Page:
Here at the frontier, the leaves fall like rain. Although my neighbors are all barbarians, there are still two cups at my table.


Ten thousand flowers in spring, the moon in autumn, a cool breeze in summer, snow in winter. If your mind isn't clouded by unnecessary things, this is the best season of your life.

~ Wu-men ~


Tuesday, August 30, 2022

Karate Foot Sweeps


A friend of mine got jumped in the men's room of a bar years ago. He was studying karate at the time. He foot swept the attacker and walked away.

 

Saturday, August 27, 2022

The Progression of Fu Style Internal Martial Arts


Below is an excerpt from a post that appeared at Slanted Flying, which describes the evolution and development of Fu Style Internal Martial Arts. The full article may be read here.

The Progressive Forms of Fu Style Tai Chi – Grasp Bird’s Tail
By Tommy Kirchhoff
Translation by Gordon Yung

Most experts believe there are only five major styles of Tai Chi Chuan, which are derived from five families: Chen (陳), Yang (楊), Sun (孫), Wu (吳) and Wu/Hao (武/郝). These critics proudly purport that all the rest are just lesser sub-sets of the big five.

It is much less known but still a fact that around 1928 the Chinese Central Government named Fu Zhen Song (傅振嵩) as the chief instructor of BaGuaZhang (八卦掌) for the entire nation of China. Fu originally learned Chen Style (陳式) Tai Chi from Chen YenShi (陳延熙), the lineage holder of that epoch and the father of Chen FaKe (陳發科); Fu learned BaGuaZhang from most of the inside students of Dong HaiChuan (董海川). Fu traveled the country and exchanged martial information with many of the best practitioners, and eventually became very close friends with both Yang ChengFu (楊澄甫) and Sun LuTang (孫祿堂).

Fu Zhen Song and Sun LuTang were both grandmasters of the Wudang Fists (武當拳): Tai Chi, BaGuaZhang, Hsing-I Chuan (形意拳), and Wudang Sword (武當劍). Both were great innovators of these arts, as well as superb teachers. Fu and Sun each combined elements from BaGua and Hsing-I into their respective Tai Chi styles, and they enjoyed collaborating ideas, techniques and methodologies with one another. Even now in 2019 many Sun Style (孫式) practitioners teach Fu Style (傅式), and vice-versa.

It is said that the name “internal martial arts” has several meanings, but Neijia (internal arts, 內家) comes first from inside families. Fu ZhenSong’s martial heir was his first-born son, Fu WingFay (傅永輝). Although Fu ZhenSong was one of the greatest innovators of the Wudang arts, his son Fu WingFay grew up learning from many of the greatest grandmasters in addition to studying under his father for 40 years. Fu WingFay was also an innovator and a great teacher. Fu ZhenSong did not appreciate many of the changes Fu WingFay made to the Fu Style Wudang Fist system; but Fu WingFay earned the inheritance of the Fu Style system, so it became his to modify.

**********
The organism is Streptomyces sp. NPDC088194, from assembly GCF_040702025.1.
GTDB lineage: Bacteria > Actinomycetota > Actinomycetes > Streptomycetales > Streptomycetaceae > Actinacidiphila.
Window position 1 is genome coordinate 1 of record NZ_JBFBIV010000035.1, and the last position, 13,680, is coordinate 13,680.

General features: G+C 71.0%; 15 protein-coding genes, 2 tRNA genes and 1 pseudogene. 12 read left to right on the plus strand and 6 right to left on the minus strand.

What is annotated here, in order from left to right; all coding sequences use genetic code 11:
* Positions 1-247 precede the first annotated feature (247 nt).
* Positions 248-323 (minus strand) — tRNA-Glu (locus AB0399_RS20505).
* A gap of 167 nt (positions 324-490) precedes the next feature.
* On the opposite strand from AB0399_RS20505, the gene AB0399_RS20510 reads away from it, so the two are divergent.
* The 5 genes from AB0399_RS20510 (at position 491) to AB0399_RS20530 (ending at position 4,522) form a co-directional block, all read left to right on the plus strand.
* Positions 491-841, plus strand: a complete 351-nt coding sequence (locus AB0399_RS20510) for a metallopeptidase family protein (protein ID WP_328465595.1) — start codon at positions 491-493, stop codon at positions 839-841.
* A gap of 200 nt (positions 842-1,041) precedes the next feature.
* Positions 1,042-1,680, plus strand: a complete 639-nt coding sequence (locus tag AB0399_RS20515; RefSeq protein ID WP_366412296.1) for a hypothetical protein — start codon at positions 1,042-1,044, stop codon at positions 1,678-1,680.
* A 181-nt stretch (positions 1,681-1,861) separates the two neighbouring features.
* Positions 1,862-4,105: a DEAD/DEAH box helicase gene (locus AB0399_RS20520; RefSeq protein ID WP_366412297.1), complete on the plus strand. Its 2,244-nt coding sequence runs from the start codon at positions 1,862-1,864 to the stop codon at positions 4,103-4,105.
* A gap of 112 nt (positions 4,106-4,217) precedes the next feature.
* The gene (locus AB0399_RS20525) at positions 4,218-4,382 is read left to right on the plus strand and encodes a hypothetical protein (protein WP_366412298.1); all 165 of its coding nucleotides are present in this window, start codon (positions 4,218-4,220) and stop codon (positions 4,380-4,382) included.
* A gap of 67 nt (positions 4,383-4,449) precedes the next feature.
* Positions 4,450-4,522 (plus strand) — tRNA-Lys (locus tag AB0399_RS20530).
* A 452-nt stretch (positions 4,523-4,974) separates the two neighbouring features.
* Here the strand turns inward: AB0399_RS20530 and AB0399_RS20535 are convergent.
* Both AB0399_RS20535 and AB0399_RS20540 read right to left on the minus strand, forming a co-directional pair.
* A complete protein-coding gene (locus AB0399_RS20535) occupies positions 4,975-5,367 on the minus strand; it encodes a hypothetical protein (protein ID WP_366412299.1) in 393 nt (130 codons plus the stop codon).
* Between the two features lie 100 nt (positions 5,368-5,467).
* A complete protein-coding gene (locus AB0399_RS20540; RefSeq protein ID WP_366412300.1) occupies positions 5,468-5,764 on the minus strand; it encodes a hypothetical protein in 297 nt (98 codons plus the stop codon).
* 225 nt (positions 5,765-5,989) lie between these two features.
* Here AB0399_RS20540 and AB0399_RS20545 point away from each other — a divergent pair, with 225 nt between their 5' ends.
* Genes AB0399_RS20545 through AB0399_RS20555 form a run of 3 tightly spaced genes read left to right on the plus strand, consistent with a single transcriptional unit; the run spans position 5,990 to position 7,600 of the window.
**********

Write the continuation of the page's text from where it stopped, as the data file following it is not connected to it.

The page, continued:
Fu WingFay’s first major change to the system was developing “Waist Skills.” He integrated bending forward, backward and sideways to step, move, slip and to control one’s self and his or her opponent. He also made the system much softer by eliminating iron body training, and also by developing a recoiling fajin (power emission, fājìn, 發勁). He worked for many years to develop a system of teaching with clear levels for beginner, intermediate and advanced study. He changed some of the postures so they made more sense for applications, and smoothed out many details and fine skills. He also omitted some of the old forms, such as the myriad of Fu Style BaGua spear forms.

To get an idea of the excellence of Fu WingFay’s tutelage look no further than his student Grandmaster Bow Sim Mark (麥寶嬋) and her illustriously famous movie-star son, Donnie Yen (甄子丹).

 

Wednesday, August 24, 2022

The Origins of Budo


Below is an excerpt from an interview with martial arts historian Guillaume Erard regarding the origins of Budo, which appeared at the Aikido Journal. The full interview may be read here.

 ...

Guillaume Erard (born April 13, 1981) is a French biologist and budo instructor living and working in Tokyo, Japan. He began practicing judo at the age of six, then started aikido at fifteen in the group of André Nocquet, who was the first non-Japanese uchideshi [live-in student] of O-Sensei. He has attained the rank of 5th dan in aikido at the Aikikai Hombu Dojo and 3rd dan in Daito-ryu Aiki-jujutsu. He is a well-known historian and researcher of budo and served as the Director of Information for the International Aikido Federation from 2015-2018. He travels frequently to teach, research, and practice all over the world, and he has been featured on television, in various podcasts, and in online/print stories about martial arts. He also publishes informational videos about aikido on YouTube. This interview has been lightly edited for clarity and length.